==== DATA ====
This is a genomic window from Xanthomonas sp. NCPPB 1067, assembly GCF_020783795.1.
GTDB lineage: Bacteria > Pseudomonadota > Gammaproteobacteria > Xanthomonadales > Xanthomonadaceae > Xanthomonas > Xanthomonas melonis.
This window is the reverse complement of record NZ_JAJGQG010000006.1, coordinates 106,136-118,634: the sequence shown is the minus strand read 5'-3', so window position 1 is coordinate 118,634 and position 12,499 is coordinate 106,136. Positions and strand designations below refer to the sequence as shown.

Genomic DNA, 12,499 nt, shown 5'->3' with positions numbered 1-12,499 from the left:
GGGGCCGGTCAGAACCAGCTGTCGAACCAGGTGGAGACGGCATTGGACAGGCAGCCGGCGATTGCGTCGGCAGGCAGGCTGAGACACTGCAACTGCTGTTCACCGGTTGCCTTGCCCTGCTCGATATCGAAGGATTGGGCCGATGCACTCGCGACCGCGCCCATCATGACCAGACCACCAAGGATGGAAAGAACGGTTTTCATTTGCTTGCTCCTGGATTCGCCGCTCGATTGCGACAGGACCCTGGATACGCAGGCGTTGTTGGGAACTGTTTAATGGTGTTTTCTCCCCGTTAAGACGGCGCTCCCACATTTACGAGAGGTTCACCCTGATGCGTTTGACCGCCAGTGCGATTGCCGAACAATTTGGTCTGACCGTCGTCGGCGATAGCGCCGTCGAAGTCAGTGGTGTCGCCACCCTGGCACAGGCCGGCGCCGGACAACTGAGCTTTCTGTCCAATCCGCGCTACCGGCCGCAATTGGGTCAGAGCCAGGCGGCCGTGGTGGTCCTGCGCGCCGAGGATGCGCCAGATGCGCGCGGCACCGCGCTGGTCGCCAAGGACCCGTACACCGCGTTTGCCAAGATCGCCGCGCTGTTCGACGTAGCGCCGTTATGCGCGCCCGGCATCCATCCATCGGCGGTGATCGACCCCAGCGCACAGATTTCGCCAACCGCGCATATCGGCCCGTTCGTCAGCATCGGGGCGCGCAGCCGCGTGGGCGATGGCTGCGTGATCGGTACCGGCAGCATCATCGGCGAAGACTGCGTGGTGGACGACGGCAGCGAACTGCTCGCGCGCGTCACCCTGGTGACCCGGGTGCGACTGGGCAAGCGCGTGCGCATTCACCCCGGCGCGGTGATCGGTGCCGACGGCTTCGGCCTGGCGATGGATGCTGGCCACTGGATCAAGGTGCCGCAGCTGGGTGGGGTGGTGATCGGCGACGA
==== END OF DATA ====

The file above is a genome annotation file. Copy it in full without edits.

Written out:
This is a genomic window from Xanthomonas sp. NCPPB 1067, assembly GCF_020783795.1.
GTDB lineage: Bacteria > Pseudomonadota > Gammaproteobacteria > Xanthomonadales > Xanthomonadaceae > Xanthomonas > Xanthomonas melonis.
This window is the reverse complement of record NZ_JAJGQG010000006.1, coordinates 106,136-118,634: the sequence shown is the minus strand read 5'-3', so window position 1 is coordinate 118,634 and position 12,499 is coordinate 106,136. Positions and strand designations below refer to the sequence as shown.

Genomic DNA, 12,499 nt, shown 5'->3' with positions numbered 1-12,499 from the left:
GGGGCCGGTCAGAACCAGCTGTCGAACCAGGTGGAGACGGCATTGGACAGGCAGCCGGCGATTGCGTCGGCAGGCAGGCTGAGACACTGCAACTGCTGTTCACCGGTTGCCTTGCCCTGCTCGATATCGAAGGATTGGGCCGATGCACTCGCGACCGCGCCCATCATGACCAGACCACCAAGGATGGAAAGAACGGTTTTCATTTGCTTGCTCCTGGATTCGCCGCTCGATTGCGACAGGACCCTGGATACGCAGGCGTTGTTGGGAACTGTTTAATGGTGTTTTCTCCCCGTTAAGACGGCGCTCCCACATTTACGAGAGGTTCACCCTGATGCGTTTGACCGCCAGTGCGATTGCCGAACAATTTGGTCTGACCGTCGTCGGCGATAGCGCCGTCGAAGTCAGTGGTGTCGCCACCCTGGCACAGGCCGGCGCCGGACAACTGAGCTTTCTGTCCAATCCGCGCTACCGGCCGCAATTGGGTCAGAGCCAGGCGGCCGTGGTGGTCCTGCGCGCCGAGGATGCGCCAGATGCGCGCGGCACCGCGCTGGTCGCCAAGGACCCGTACACCGCGTTTGCCAAGATCGCCGCGCTGTTCGACGTAGCGCCGTTATGCGCGCCCGGCATCCATCCATCGGCGGTGATCGACCCCAGCGCACAGATTTCGCCAACCGCGCATATCGGCCCGTTCGTCAGCATCGGGGCGCGCAGCCGCGTGGGCGATGGCTGCGTGATCGGTACCGGCAGCATCATCGGCGAAGACTGCGTGGTGGACGACGGCAGCGAACTGCTCGCGCGCGTCACCCTGGTGACCCGGGTGCGACTGGGCAAGCGCGTGCGCATTCACCCCGGCGCGGTGATCGGTGCCGACGGCTTCGGCCTGGCGATGGATGCTGGCCACTGGATCAAGGTGCCGCAGCTGGGTGGGGTGGTGATCGGCGACGA